Chris­tos Tsi­olkas on what Bo­hemian Rhap­sody misses

The Saturday Paper - - Front Page - CHRIS­TOS TSI­OLKAS is the au­thor of The Slap and Bar­racuda. He is The Satur­day Pa­per’s film critic.

There is one very good rea­son to see Bo­hemian Rhap­sody and that is for Rami Malek’s por­trayal of Fred­die Mer­cury, the lead singer of rock band Queen. Mer­cury’s stage per­sona was an amal­gam of glam flam­boy­ance, cock-rock pos­tur­ing and sly sex­ual teas­ing; and later, he added el­e­ments of the gay ma­cho clone aes­thetic to this per­sona. The dan­ger for any ac­tor tak­ing this role is to suc­cumb to mere mimicry, but Malek has made some very in­tel­li­gent choices as an ac­tor here, in­cor­po­rat­ing el­e­ments of camp ar­ti­fi­cial­ity in his per­for­mance, par­tic­u­larly when we see Mer­cury on stage. He also im­bues the role with an aching vul­ner­a­bil­ity, a deep sense of Mer­cury’s lone­li­ness.

In Malek’s sym­pa­thetic im­mer­sion in the role we come to un­der­stand how rock mu­sic of­fered Mer­cury a means of es­cap­ing his dual sense of be­ing an out­sider; as a clos­eted gay youth, and also as the child of an im­mi­grant Parsee fam­ily, a wog, in ’60s and ’70s Bri­tain. We per­ceive Mer­cury’s warmth and shy­ness, but also see the roots of his dif­fi­dence and some­times queru­lous and an­tag­o­nis­tic be­hav­iour. They arise from the push-pull of de­sir­ing so much to be ac­cepted but also from his con­stantly be­ing on the look­out for signs of dis­ap­proval and con­tempt. It is only when he is on stage, when he is work­ing to claim the love of an au­di­ence, that he finds re­lease. He struts, he flirts, he com­mands. He wins our love.

All our un­der­stand­ing of this com­pli­cated man comes from Malek’s acu­men and pas­sion­ate in­volve­ment in the role. The script, by An­thony McCarten, is schematic and unin­spired. The fault is not only his, of course. Bryan Singer, who di­rected, keeps rein­ing in the per­form­ers, stay­ing faith­ful to the stolid­ness of the writ­ing. There’s no flam­boy­ance or risk-tak­ing when it comes to di­rect­ing.

Part of the rea­son for the film’s slip­shod style might arise from the dom­i­nat­ing in­volve­ment of two mem­bers of Queen, Brian May and Roger Tay­lor, as pro­duc­ers. The pro­ject was ini­tially to star Sacha Baron Co­hen as Mer­cury, and to be scripted by Peter Mor­gan (The Queen, Frost/Nixon, The Damned United). Singer came on late as a di­rec­tor and the film’s pro­duc­tion was no­to­ri­ously fraught, with Singer fired two weeks be­fore prin­ci­pal pho­tog­ra­phy was com­pleted. He was re­placed by Dex­ter Fletcher, di­rec­tor of the up­com­ing El­ton John biopic, Rock­et­man, but Singer still re­ceives the di­rec­tion credit for the film.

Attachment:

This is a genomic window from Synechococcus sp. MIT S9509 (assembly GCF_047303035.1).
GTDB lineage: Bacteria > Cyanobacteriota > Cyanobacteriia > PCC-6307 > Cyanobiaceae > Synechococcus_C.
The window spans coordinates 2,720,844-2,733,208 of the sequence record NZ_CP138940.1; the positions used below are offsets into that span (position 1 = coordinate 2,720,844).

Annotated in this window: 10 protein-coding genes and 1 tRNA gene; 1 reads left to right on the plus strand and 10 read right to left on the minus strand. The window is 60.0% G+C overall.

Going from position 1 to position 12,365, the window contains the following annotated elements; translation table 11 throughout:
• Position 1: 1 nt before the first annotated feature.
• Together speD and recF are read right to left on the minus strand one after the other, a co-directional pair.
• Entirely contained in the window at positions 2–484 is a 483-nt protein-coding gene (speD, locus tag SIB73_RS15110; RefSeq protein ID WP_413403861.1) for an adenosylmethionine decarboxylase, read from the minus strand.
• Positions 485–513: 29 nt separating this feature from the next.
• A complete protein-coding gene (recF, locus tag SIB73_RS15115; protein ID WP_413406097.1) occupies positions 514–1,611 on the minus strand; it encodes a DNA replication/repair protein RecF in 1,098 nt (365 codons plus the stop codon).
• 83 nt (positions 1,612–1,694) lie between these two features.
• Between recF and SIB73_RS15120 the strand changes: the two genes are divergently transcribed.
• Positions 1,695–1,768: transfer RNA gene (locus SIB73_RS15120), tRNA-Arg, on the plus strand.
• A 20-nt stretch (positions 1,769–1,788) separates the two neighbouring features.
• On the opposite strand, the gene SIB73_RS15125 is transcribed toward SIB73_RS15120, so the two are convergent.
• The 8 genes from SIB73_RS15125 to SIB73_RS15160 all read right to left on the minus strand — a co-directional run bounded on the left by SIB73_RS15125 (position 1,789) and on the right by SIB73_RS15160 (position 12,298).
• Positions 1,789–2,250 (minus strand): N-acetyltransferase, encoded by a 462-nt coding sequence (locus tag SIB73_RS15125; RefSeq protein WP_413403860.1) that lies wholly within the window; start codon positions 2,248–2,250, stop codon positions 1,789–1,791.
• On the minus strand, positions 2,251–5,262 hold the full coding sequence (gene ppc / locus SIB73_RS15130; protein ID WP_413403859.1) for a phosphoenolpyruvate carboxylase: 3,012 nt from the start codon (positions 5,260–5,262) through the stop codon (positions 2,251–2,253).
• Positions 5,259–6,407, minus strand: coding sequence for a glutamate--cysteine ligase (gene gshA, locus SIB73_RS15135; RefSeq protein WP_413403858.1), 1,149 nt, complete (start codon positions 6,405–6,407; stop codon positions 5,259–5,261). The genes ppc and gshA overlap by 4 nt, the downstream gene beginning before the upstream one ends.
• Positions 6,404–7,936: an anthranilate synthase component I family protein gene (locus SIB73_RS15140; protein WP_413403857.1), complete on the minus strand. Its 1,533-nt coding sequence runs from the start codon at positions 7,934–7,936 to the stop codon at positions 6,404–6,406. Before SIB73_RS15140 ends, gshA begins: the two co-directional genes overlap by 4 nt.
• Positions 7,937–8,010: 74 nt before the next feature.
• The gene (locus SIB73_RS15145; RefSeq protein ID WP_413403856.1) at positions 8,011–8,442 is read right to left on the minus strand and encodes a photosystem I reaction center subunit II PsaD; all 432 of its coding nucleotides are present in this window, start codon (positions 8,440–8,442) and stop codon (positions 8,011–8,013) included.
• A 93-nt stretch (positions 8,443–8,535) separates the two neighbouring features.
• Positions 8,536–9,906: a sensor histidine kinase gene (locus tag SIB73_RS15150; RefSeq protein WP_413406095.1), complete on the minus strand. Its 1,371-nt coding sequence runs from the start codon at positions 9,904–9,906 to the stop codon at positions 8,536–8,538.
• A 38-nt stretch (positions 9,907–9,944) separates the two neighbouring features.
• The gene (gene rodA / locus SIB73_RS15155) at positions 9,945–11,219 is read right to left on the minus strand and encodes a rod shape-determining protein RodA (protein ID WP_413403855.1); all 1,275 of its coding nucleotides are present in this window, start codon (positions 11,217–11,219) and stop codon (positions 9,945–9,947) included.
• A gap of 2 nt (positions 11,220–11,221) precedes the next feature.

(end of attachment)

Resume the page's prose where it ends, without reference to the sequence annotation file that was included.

From all ac­counts, May and Tay­lor wanted to make a film that was rev­er­en­tial to the band’s fan­base, one that was also cir­cum­spect about Mer­cury’s life. They should have been pay­ing more at­ten­tion to how their mu­sic was rep­re­sented on film. There is a telling mo­ment when Mer­cury wants to en­cour­age the band to in­cor­po­rate disco and syn­the­sis­ers into their mu­sic. The band’s re­luc­tance is un­der­stand­able. Queen’s rai­son d’être, af­ter all, is arms-pump­ing sta­dium rock. But Mer­cury’s in­sis­tence was ab­so­lutely right. It led to bass gui­tarist John Dea­con tak­ing a more prom­i­nent role in the mu­si­cian­ship of the band, and what­ever you think of Queen, the post-disco crunch of “An­other One Bites the Dust”, “I Want to Break Free” and even the lyri­cally mad “Ra­dio Ga Ga” must be counted among their most de­fin­i­tive works.

Though I love the work Malek does in this film, it is tan­talis­ing to think of what Baron Co­hen would have brought to a por­trayal of Mer­cury. Sleazi­ness – un­apolo­getic and ag­gres­sively in-your-face – is an in­deli­ble part of his ac­tor’s per­sona. It isn’t there at all in Malek’s per­for­mance. Save for the ten­der­ness in the love scenes with Mary, his part­ner, played by Lucy Boyn­ton, the off­stage Mer­cury is sur­pris­ingly sex­u­ally timid. I have no doubt Malek is ca­pa­ble of ex­press­ing a po­tent sex­ual en­ergy and his fail­ure to do so in this role must be due to choices made by the film­mak­ers.

There is a snake in the gar­den of Queen’s suc­cess, and that is Paul Prenter, Mer­cury’s per­sonal as­sis­tant, who was ul­ti­mately to be­tray the singer by re­veal­ing his ho­mo­sex­u­al­ity, promis­cu­ity and HIV-pos­i­tive di­ag­no­sis to Bri­tish me­dia. Prenter was Mer­cury’s lover for years, a fact that is sub­tly elided in the film. What we see in­stead is Prenter’s role in in­tro­duc­ing Mer­cury to the highly sex­u­alised Ger­man gay club scene. Those scenes are filmed in dark­ness, omi­nous elec­tronic mu­sic bangs in our ears, and the im­pli­ca­tion is clear that it is this aban­don­ment to sex and drugs that led to Mer­cury’s con­tract­ing of AIDS. What we never see or are made to com­pre­hend is the lib­er­a­tion Mer­cury might have ex­pe­ri­enced in this world.

Prenter, played by the charis­matic and hand­some Allen Leech, may well have been a du­plic­i­tous snake, but as soon as he smiles con­fi­dently at Mer­cury, you un­der­stand ex­actly why the singer would want to fuck him. Prenter was a Belfast lad and a more cu­ri­ous film might have ex­plored the pos­si­ble com­mu­nion he and Mer­cury found as cultural out­siders in what is a highly WASP Lon­don. I was hun­gry for a sex scene be­tween them. In­stead, the film as­sid­u­ously and monotonously af­firms fam­ily as that which Mer­cury lacks. It is only when he re­alises the mem­bers of Queen are his true fam­ily that redemp­tion is pos­si­ble.